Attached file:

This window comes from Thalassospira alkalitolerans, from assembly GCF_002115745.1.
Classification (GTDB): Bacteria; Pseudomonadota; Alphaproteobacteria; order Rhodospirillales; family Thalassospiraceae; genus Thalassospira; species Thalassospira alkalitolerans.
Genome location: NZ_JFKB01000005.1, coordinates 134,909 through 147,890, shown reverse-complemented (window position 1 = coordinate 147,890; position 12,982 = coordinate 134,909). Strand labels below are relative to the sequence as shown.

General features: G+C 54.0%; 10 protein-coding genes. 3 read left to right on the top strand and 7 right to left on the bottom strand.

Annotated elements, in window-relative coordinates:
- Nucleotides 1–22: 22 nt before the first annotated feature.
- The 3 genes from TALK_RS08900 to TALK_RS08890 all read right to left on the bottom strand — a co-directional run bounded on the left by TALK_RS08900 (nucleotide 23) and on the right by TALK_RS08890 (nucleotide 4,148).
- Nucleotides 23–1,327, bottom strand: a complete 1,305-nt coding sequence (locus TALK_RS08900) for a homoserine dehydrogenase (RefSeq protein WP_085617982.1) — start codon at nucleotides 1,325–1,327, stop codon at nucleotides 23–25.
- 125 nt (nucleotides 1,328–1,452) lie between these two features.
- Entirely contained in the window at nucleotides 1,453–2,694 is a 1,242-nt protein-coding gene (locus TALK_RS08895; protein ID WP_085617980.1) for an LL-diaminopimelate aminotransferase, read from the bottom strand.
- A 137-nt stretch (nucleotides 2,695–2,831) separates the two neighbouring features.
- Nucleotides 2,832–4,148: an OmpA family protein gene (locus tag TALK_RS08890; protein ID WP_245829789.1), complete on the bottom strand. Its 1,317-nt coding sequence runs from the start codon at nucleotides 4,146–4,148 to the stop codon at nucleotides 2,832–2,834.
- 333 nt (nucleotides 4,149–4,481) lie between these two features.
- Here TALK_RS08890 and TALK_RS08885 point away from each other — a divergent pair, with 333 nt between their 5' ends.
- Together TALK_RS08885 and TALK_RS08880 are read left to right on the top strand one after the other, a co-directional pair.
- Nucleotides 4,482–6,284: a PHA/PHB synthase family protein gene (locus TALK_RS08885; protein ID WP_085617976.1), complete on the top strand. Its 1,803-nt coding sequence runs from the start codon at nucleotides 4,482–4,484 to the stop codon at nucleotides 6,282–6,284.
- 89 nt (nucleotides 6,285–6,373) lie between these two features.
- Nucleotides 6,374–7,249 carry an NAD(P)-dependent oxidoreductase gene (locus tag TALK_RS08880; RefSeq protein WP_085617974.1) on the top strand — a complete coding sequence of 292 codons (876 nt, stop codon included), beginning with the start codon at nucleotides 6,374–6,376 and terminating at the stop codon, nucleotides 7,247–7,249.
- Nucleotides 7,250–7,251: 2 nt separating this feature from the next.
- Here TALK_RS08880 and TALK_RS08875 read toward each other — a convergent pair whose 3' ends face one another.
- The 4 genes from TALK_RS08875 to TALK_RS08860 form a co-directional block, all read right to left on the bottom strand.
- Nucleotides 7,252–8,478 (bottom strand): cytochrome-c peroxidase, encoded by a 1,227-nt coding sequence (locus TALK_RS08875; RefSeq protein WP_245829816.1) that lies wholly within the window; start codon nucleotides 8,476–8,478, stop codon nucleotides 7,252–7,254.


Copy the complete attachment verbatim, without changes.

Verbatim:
This window comes from Thalassospira alkalitolerans, from assembly GCF_002115745.1.
Classification (GTDB): Bacteria; Pseudomonadota; Alphaproteobacteria; order Rhodospirillales; family Thalassospiraceae; genus Thalassospira; species Thalassospira alkalitolerans.
Genome location: NZ_JFKB01000005.1, coordinates 134,909 through 147,890, shown reverse-complemented (window position 1 = coordinate 147,890; position 12,982 = coordinate 134,909). Strand labels below are relative to the sequence as shown.

General features: G+C 54.0%; 10 protein-coding genes. 3 read left to right on the top strand and 7 right to left on the bottom strand.

Annotated elements, in window-relative coordinates:
- Nucleotides 1–22: 22 nt before the first annotated feature.
- The 3 genes from TALK_RS08900 to TALK_RS08890 all read right to left on the bottom strand — a co-directional run bounded on the left by TALK_RS08900 (nucleotide 23) and on the right by TALK_RS08890 (nucleotide 4,148).
- Nucleotides 23–1,327, bottom strand: a complete 1,305-nt coding sequence (locus TALK_RS08900) for a homoserine dehydrogenase (RefSeq protein WP_085617982.1) — start codon at nucleotides 1,325–1,327, stop codon at nucleotides 23–25.
- 125 nt (nucleotides 1,328–1,452) lie between these two features.
- Entirely contained in the window at nucleotides 1,453–2,694 is a 1,242-nt protein-coding gene (locus TALK_RS08895; protein ID WP_085617980.1) for an LL-diaminopimelate aminotransferase, read from the bottom strand.
- A 137-nt stretch (nucleotides 2,695–2,831) separates the two neighbouring features.
- Nucleotides 2,832–4,148: an OmpA family protein gene (locus tag TALK_RS08890; protein ID WP_245829789.1), complete on the bottom strand. Its 1,317-nt coding sequence runs from the start codon at nucleotides 4,146–4,148 to the stop codon at nucleotides 2,832–2,834.
- 333 nt (nucleotides 4,149–4,481) lie between these two features.
- Here TALK_RS08890 and TALK_RS08885 point away from each other — a divergent pair, with 333 nt between their 5' ends.
- Together TALK_RS08885 and TALK_RS08880 are read left to right on the top strand one after the other, a co-directional pair.
- Nucleotides 4,482–6,284: a PHA/PHB synthase family protein gene (locus TALK_RS08885; protein ID WP_085617976.1), complete on the top strand. Its 1,803-nt coding sequence runs from the start codon at nucleotides 4,482–4,484 to the stop codon at nucleotides 6,282–6,284.
- 89 nt (nucleotides 6,285–6,373) lie between these two features.
- Nucleotides 6,374–7,249 carry an NAD(P)-dependent oxidoreductase gene (locus tag TALK_RS08880; RefSeq protein WP_085617974.1) on the top strand — a complete coding sequence of 292 codons (876 nt, stop codon included), beginning with the start codon at nucleotides 6,374–6,376 and terminating at the stop codon, nucleotides 7,247–7,249.
- Nucleotides 7,250–7,251: 2 nt separating this feature from the next.
- Here TALK_RS08880 and TALK_RS08875 read toward each other — a convergent pair whose 3' ends face one another.
- The 4 genes from TALK_RS08875 to TALK_RS08860 form a co-directional block, all read right to left on the bottom strand.
- Nucleotides 7,252–8,478 (bottom strand): cytochrome-c peroxidase, encoded by a 1,227-nt coding sequence (locus TALK_RS08875; RefSeq protein WP_245829816.1) that lies wholly within the window; start codon nucleotides 8,476–8,478, stop codon nucleotides 7,252–7,254.